Wastewater Treatment Using Green Technology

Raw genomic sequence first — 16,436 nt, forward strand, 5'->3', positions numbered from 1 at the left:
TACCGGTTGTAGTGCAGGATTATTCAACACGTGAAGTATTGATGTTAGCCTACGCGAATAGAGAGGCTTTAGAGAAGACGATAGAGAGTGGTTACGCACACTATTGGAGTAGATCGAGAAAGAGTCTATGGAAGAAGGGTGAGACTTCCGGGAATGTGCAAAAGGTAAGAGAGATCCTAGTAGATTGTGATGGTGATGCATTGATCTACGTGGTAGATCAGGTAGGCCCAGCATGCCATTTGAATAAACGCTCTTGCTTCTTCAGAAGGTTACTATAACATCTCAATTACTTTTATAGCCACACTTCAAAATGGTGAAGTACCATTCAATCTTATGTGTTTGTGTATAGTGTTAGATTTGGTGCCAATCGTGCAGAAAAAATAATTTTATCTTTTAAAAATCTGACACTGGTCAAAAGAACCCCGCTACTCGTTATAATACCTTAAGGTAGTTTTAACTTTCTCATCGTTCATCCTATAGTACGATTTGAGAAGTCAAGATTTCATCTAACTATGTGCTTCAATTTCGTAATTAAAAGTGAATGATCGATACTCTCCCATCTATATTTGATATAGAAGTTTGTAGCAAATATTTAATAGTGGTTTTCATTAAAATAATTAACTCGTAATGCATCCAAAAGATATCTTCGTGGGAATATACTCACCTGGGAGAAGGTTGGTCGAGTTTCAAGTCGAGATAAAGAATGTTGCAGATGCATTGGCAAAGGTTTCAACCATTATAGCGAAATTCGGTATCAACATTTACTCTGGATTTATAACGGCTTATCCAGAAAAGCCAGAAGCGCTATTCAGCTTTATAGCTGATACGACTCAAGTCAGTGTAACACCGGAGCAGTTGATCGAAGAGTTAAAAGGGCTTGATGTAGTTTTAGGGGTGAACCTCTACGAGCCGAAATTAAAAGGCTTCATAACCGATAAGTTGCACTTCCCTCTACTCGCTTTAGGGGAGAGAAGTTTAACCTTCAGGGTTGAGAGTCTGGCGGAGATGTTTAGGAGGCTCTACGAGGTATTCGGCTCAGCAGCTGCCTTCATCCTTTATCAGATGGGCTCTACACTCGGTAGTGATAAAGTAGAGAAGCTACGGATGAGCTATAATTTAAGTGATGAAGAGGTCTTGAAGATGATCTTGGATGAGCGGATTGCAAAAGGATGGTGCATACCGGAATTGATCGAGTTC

Water is a vital, indispensable resource which organisms require for the sustenance of life. Currently, problem of water scarcity persists due to water pollution by heavy metals and eutrophic nutrients that have resulted in degraded environment and adverse effects on biota. Conventional methods are employed to remove heavy metals from wastewater but are un-economical especially while the metals are in low but significant concentration. Alternative method is phytoremediation which effectively removes pollutants from environments. This research was carried out to establish the ability of macrophytes to remediate pollutants from wastewater. Locally available macrophytes which included Azolla pinnata, Typha latifolia, Nymphaea spp. and Ceratophyllum demersum were collected from Marura wetland and identified. Wastewater samples were collected from University of Eldoret sewage treatment plant. Water indicator parameters, nutrients and heavy metals were determined using standard methods. Growth chambers containing wastewater samples were prepared in the laboratory. Macrophytes were established in these chambers. Wastewater analysis was carried out initially on setting up the experiment and then after every five days for 25 days to determine the changes in the levels of the parameters investigated. Means of mentioned parameters were calculated and analyzed using ANOVA and significant means separated using Tukey’s test at 5% level. Reduction efficiency was calculated. The range of removal efficiency of the investigated parameters was as follows; TDS 66.01-74.03%, pH 18.15-20.30%, conductivity 51.79-57.11%, turbidity 67.55-86.10%, faecal coliforms 100%, phosphates 88.65-100%, nitrates 89.38-100%, cadmium 88.96-92.19%, copper 78.87-85.86%, nickel 100%, cobalt 94.67-95.04%, lead 100%, manganese 85.81-88.81%, zinc 91.78- 93.64% and iron 85.81-88.81%. There were significant differences in reduction of phosphates, nitrates, lead and cadmium among the macrophytes, (P = 0.00). The macrophytes were found to be efficient in wastewater treatment. The order of removal efﬁciency was Azolla pinnata > Nymphaea spp > Typha latifolia > Ceratophyllum demersum. These macrophytes can be used to treat domestic, agricultural and industrial wastewater.
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